AWN reports that Bill Plympton recently completed a new animated music video for Kanye West. The video, for the song “Heard ‘Em Say,” is scheduled to premiere today on MTV during TRL. Now what’s interesting is that the Plympton video is the second one produced for this song. Michel Gondry had already directed a video for “Heard ‘Em Say,” and for reasons unknown, this second video was commissioned from Plympton. According to this entry at Wikipedia:
A Christmas-themed video was originally set to be the official video for “Heard ‘Em Say”, set in Macy’s flagship NYC department store, it was directed by Michel Gondry. It featured Adam Levine as the store’s security guard. Shortly before the original video was to be premiered, MTV pulled it from the schedule. On November 12th 2005, the new video for “Heard ‘Em Say” premiered on Channel 4 in the UK. The video is a black and white animation by Bill Plympton, although the video occasionally cuts to scenes of Kanye and Adam Levine… MTV will premiere the original [Gondry] version as a Christmas special in December 2005.
This Flickr collection of 1950s bird illustrations by Charles Harper, courtesy of Eric Sturdevant, is incredible…so many interesting graphic variations on a single theme. I’ve heard that Harper is still alive — somebody should really do an in-depth interview with him while he’s still around. Though I don’t think he ever worked in animation, he’s influenced many animation artists. Background designer Scott Wills acknowledged Harper’s influence on SAMURAI JACK in the book MAKIN’ TOONS:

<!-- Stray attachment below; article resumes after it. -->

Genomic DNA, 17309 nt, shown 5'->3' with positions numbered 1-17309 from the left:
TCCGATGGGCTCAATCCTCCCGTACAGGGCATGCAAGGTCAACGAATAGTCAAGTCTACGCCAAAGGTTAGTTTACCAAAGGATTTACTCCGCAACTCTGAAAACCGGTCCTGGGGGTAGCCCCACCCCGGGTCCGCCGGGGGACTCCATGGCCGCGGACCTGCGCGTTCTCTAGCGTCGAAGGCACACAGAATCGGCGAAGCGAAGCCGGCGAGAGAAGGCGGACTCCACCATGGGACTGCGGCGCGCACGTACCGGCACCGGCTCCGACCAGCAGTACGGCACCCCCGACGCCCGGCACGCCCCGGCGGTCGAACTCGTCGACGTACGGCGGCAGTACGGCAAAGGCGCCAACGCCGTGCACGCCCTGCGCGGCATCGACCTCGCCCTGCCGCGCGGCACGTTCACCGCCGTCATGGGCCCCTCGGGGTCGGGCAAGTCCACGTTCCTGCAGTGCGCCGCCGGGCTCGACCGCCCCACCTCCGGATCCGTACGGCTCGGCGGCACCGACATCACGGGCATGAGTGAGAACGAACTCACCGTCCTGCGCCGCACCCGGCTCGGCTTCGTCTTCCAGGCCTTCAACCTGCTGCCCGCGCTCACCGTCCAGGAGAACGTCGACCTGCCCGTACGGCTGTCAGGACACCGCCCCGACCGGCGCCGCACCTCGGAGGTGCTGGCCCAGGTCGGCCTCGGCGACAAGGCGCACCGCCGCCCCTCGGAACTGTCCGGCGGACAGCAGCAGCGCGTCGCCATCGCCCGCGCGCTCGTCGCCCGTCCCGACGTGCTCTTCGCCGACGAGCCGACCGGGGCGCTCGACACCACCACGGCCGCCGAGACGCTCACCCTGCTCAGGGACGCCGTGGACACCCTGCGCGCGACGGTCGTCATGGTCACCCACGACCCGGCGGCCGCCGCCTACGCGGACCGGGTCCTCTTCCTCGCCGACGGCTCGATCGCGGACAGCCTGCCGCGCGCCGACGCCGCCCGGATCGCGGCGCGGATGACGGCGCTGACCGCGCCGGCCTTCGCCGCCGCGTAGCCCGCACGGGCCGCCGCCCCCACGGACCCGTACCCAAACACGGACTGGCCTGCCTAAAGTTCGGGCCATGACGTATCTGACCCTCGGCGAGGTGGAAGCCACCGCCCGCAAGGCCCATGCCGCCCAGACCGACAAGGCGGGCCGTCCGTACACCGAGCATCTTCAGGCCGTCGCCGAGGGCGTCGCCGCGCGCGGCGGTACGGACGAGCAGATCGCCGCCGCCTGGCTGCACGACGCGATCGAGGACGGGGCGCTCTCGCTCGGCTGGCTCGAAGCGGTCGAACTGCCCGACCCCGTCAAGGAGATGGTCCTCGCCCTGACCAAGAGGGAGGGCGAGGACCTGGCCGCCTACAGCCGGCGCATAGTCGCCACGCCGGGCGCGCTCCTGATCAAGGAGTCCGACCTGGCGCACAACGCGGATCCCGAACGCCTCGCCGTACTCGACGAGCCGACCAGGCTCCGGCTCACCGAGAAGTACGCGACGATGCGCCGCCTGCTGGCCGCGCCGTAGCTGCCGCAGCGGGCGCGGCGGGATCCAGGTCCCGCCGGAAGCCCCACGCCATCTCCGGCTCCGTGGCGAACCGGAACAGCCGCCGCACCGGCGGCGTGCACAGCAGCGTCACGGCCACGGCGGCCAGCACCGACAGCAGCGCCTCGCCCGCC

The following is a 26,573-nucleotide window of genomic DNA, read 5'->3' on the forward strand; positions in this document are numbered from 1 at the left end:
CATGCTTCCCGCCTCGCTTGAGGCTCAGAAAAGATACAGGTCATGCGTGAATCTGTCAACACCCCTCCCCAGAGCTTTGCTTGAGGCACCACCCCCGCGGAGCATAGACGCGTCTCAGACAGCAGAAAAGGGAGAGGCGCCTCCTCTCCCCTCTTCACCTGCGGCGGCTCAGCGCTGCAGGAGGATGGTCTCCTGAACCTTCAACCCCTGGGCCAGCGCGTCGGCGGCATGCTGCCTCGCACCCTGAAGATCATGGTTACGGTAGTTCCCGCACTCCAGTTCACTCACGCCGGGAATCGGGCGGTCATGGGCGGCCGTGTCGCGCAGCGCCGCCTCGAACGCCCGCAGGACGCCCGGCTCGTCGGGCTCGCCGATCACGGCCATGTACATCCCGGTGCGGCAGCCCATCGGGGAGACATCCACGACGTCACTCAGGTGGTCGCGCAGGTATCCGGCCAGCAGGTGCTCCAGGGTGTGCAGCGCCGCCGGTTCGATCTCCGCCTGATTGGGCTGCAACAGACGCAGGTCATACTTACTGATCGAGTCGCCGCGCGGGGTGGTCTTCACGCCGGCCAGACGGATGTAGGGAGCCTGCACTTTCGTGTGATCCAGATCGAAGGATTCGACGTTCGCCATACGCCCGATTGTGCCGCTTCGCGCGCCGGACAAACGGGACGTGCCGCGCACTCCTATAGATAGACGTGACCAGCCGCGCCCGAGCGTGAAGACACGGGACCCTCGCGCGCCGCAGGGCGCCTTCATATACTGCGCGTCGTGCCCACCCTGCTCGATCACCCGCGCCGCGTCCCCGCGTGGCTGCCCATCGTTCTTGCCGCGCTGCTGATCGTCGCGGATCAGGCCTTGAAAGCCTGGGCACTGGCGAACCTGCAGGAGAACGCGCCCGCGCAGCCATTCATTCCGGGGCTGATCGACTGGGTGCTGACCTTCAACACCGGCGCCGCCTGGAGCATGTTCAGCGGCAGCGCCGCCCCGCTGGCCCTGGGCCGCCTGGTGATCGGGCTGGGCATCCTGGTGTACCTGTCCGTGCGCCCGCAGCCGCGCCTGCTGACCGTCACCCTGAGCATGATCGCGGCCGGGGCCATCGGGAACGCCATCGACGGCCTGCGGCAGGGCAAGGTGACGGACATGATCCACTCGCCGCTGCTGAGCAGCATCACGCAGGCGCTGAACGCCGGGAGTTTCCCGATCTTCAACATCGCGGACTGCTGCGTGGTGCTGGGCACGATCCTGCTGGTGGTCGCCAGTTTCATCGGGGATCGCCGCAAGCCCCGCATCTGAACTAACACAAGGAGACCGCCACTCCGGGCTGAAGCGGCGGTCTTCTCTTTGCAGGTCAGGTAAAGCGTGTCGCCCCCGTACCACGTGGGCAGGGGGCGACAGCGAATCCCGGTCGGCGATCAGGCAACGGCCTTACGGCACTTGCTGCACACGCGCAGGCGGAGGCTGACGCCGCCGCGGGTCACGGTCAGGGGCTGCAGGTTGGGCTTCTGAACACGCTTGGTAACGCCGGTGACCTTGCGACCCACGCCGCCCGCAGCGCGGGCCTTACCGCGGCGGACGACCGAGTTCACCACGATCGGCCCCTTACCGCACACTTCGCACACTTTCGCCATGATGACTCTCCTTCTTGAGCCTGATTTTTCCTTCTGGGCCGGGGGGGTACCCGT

What I love about Harper’s work is the ultra-stylization…Even the character design here has been influenced by him–how we draw birds, for example. We’ve a lot of influences, I have to say, but when I feel like I’ve done a painting that’s very SAMURAI JACK, the way I want it, it’s mostly Harper’s kind of feeling.(via fwak blog)